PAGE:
shoos: Do you think the ATCC needed the Govt. to grant export licences for the samples they posted to Iraq? After all, they would have been aware of the potential weaponisation that could occur with the material.
posted by dash_slot- at 6:10 PM on September 30, 2002


The Saddam in Rumsfeld’s Closet

Five years before Saddam Hussein’s now infamous 1988 gassing of the Kurds, a key meeting took place in Baghdad that would play a significant role in forging close ties between Saddam Hussein and Washington. It happened at a time when Saddam was first alleged to have used chemical weapons. The meeting in late December 1983 paved the way for an official restoration of relations between Iraq and the US, which had been severed since the 1967 Arab-Israeli war.

With the Iran-Iraq war escalating, President Ronald Reagan dispatched his Middle East envoy, a former secretary of defense, to Baghdad with a hand-written letter to Iraqi President Saddam Hussein and a message that Washington was willing at any moment to resume diplomatic relations.

That envoy was Donald Rumsfeld.
posted by Babylonian at 6:28 PM on September 30, 2002


Here's Senator Byrd's remarks to the Senate. Byrd himself refers to articles in Newsweek and USA Today, which I'm too lazy to search for but which are presumably easily available. Also on Byrd's site is a signed letter from the CDC, so I'd say the evidence that this really happened is pretty strong.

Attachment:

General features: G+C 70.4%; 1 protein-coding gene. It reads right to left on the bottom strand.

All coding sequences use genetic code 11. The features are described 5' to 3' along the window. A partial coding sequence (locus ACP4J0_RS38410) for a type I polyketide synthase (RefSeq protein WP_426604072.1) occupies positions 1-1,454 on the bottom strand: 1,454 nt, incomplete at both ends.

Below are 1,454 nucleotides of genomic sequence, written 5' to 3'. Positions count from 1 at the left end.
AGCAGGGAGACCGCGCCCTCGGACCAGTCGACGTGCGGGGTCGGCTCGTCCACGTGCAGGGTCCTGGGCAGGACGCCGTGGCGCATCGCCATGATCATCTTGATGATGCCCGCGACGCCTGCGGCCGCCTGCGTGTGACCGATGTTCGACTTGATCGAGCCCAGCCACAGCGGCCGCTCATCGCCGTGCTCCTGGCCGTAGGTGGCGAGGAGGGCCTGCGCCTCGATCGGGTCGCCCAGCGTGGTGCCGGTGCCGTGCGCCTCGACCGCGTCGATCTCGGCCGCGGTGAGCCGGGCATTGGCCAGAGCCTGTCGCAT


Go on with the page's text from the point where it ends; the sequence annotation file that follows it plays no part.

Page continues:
Byrd describes the ATCC shipments as "US-approved," and it would be logical to assume that the ATCC had to go through some kind of national security filter before they started shipping anthrax all over the globe willy-nilly.
posted by whir at 7:24 PM on September 30, 2002


dash_slot: Yes, the law specified that before exporting the materials they would have needed approval from the Dept of Commerce.

Before the revisions of the Export Administration Regulations in the the mid-90's (several years after the ATCC shipments) the Dept's export controls were desultory.
posted by shoos at 9:01 PM on September 30, 2002


So, they knew. They were responsible. Thanks.
posted by dash_slot- at 9:45 PM on September 30, 2002


As an interesting aside to this thread, you might want to look at "Rebuilding America's Defenses" -- http://www.newamericancentury.org/publicationsreports.htm -- which has been widely described (New Yorker Mag., Wash. Post and elsewhere) as the neocon guiding foreign policy vision which is now ascendant in the Bush administration. Besides advocating an American world empire created through military force, on page 72 of the document (one of the main authors, by the way, was Paul Wolfowitz) you will come across the sentence "...advanced forms of biological warfare that can “target” specific genotypes may transform biological warfare from the realm
of terror to a politically useful tool." From the context, it's hard to tell if the authors are advocating genocide or not. But the ambiguity seems a bit creepy to me.
posted by troutfishing at 9:58 PM on September 30, 2002


WTF!
posted by dash_slot- at 10:12 PM on September 30, 2002


[On consideration: potential for 'blowback' is enormous here. In light of the fact that the US (& by extension, I guess, it's armed forces) hosts examples of virtually every 'genotype' there is in the world, I can't imagine that they could release bio-weapons without injury to home troops. I hope.]
posted by dash_slot- at 10:22 PM on September 30, 2002